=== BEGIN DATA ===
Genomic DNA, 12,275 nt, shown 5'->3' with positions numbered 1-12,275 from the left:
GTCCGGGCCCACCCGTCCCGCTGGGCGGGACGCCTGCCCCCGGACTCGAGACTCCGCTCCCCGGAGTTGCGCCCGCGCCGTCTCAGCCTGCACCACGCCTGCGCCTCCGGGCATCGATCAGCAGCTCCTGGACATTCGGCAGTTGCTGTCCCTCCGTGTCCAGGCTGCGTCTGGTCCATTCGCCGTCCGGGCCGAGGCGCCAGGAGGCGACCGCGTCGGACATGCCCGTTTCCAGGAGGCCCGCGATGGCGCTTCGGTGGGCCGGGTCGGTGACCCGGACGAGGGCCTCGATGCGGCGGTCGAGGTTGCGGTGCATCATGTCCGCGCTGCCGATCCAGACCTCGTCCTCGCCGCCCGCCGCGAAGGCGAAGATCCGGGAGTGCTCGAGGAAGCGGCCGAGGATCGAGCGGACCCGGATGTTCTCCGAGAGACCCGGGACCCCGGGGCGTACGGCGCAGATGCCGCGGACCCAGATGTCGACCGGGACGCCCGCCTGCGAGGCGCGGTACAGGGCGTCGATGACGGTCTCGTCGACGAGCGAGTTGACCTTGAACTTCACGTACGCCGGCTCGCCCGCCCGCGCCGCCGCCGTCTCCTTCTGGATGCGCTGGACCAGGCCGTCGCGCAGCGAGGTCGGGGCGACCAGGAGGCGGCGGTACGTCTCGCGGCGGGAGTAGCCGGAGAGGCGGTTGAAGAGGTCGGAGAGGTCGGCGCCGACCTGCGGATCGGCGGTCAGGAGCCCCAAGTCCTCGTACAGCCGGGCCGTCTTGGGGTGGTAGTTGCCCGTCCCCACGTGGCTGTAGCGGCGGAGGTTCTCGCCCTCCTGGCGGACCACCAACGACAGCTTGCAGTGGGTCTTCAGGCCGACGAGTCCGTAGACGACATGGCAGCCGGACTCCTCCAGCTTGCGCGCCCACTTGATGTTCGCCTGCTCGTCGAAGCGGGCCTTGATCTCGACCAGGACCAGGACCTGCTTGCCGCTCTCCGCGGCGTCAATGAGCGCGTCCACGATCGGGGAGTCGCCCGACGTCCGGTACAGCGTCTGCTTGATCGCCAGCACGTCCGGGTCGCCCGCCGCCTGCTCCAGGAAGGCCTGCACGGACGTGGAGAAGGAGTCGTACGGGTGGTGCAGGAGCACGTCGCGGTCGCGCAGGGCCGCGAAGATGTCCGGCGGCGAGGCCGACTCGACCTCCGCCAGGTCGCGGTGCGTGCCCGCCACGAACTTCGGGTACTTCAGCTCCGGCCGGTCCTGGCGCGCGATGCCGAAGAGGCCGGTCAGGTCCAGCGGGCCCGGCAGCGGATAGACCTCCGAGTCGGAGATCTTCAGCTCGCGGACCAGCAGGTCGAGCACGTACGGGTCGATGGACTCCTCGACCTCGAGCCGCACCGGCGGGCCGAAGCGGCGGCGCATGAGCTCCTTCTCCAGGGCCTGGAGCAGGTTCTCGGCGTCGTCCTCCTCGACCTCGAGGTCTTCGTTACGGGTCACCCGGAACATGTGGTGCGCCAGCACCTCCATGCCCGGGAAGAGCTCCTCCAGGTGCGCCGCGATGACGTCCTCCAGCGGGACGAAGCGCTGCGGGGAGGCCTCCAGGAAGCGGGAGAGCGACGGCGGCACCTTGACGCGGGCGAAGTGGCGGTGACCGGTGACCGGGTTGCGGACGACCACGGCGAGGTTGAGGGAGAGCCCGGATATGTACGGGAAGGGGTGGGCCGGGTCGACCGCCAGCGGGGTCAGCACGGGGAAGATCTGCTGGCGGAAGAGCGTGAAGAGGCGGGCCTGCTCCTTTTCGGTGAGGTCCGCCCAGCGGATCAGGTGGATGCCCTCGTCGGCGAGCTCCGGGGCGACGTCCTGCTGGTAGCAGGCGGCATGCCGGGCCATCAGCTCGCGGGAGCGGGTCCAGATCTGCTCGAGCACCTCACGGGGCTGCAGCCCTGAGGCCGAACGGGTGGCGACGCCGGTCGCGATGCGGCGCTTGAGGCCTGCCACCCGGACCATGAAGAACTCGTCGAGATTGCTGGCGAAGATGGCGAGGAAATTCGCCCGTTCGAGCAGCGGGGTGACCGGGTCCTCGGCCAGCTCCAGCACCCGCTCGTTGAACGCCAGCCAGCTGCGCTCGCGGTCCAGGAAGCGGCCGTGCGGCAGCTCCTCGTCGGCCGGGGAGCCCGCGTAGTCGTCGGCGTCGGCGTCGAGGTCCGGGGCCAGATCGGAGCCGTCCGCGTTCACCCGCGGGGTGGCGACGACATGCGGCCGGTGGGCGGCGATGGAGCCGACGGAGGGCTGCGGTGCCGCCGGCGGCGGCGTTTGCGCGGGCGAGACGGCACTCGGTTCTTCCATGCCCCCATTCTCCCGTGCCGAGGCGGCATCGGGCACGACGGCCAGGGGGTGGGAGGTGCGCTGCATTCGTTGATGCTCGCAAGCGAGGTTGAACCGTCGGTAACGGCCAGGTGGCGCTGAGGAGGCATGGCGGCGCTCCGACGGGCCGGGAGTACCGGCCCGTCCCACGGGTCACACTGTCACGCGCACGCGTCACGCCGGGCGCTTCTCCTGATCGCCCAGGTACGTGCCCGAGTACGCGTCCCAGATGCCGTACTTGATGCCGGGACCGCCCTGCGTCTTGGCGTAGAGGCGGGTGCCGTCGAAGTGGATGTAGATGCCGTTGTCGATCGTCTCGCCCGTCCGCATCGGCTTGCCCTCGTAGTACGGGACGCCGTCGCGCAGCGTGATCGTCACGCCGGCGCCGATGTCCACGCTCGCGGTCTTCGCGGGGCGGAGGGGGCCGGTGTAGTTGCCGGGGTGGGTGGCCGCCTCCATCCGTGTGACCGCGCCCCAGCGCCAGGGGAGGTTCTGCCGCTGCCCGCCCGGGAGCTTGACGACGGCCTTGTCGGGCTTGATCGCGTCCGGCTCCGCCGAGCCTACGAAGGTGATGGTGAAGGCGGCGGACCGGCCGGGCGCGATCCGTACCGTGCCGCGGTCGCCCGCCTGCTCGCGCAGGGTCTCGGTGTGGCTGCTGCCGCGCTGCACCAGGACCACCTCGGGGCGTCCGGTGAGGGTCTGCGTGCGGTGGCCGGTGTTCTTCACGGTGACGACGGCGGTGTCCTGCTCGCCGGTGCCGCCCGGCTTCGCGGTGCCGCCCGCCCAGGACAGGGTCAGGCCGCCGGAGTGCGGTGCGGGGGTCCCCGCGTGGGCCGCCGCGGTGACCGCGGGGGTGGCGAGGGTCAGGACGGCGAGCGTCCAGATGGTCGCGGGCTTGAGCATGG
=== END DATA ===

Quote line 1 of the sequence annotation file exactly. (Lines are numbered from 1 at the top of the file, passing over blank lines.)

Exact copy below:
Genomic DNA, 12,275 nt, shown 5'->3' with positions numbered 1-12,275 from the left: